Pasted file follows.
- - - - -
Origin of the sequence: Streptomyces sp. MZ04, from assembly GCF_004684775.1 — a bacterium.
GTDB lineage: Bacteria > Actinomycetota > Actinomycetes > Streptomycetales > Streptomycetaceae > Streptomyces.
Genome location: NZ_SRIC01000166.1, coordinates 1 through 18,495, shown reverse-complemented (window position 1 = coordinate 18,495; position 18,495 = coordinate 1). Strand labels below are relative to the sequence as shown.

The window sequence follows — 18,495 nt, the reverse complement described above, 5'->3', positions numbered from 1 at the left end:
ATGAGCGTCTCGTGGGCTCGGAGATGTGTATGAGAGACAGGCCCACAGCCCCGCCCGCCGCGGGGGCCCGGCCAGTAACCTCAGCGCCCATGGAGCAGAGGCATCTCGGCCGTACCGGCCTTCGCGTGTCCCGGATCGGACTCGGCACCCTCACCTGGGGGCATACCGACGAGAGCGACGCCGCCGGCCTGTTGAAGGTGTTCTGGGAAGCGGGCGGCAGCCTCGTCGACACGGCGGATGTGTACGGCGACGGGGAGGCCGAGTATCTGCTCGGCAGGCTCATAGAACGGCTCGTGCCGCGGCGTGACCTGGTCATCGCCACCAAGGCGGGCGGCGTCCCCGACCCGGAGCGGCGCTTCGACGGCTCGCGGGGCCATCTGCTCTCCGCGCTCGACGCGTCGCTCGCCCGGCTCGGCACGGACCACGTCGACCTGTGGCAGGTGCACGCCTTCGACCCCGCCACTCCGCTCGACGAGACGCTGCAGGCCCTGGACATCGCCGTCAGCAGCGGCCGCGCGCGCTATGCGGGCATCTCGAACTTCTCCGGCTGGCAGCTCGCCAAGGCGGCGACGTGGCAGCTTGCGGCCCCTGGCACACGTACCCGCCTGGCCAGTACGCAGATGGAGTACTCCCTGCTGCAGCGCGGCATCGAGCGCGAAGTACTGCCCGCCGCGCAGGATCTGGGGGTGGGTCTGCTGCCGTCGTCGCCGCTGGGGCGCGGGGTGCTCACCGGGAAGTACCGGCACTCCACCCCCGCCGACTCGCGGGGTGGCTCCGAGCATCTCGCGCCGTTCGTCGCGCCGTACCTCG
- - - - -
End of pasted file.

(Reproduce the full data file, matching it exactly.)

Origin of the sequence: Streptomyces sp. MZ04, from assembly GCF_004684775.1 — a bacterium.
GTDB lineage: Bacteria > Actinomycetota > Actinomycetes > Streptomycetales > Streptomycetaceae > Streptomyces.
Genome location: NZ_SRIC01000166.1, coordinates 1 through 18,495, shown reverse-complemented (window position 1 = coordinate 18,495; position 18,495 = coordinate 1). Strand labels below are relative to the sequence as shown.

The window sequence follows — 18,495 nt, the reverse complement described above, 5'->3', positions numbered from 1 at the left end:
ATGAGCGTCTCGTGGGCTCGGAGATGTGTATGAGAGACAGGCCCACAGCCCCGCCCGCCGCGGGGGCCCGGCCAGTAACCTCAGCGCCCATGGAGCAGAGGCATCTCGGCCGTACCGGCCTTCGCGTGTCCCGGATCGGACTCGGCACCCTCACCTGGGGGCATACCGACGAGAGCGACGCCGCCGGCCTGTTGAAGGTGTTCTGGGAAGCGGGCGGCAGCCTCGTCGACACGGCGGATGTGTACGGCGACGGGGAGGCCGAGTATCTGCTCGGCAGGCTCATAGAACGGCTCGTGCCGCGGCGTGACCTGGTCATCGCCACCAAGGCGGGCGGCGTCCCCGACCCGGAGCGGCGCTTCGACGGCTCGCGGGGCCATCTGCTCTCCGCGCTCGACGCGTCGCTCGCCCGGCTCGGCACGGACCACGTCGACCTGTGGCAGGTGCACGCCTTCGACCCCGCCACTCCGCTCGACGAGACGCTGCAGGCCCTGGACATCGCCGTCAGCAGCGGCCGCGCGCGCTATGCGGGCATCTCGAACTTCTCCGGCTGGCAGCTCGCCAAGGCGGCGACGTGGCAGCTTGCGGCCCCTGGCACACGTACCCGCCTGGCCAGTACGCAGATGGAGTACTCCCTGCTGCAGCGCGGCATCGAGCGCGAAGTACTGCCCGCCGCGCAGGATCTGGGGGTGGGTCTGCTGCCGTCGTCGCCGCTGGGGCGCGGGGTGCTCACCGGGAAGTACCGGCACTCCACCCCCGCCGACTCGCGGGGTGGCTCCGAGCATCTCGCGCCGTTCGTCGCGCCGTACCTCG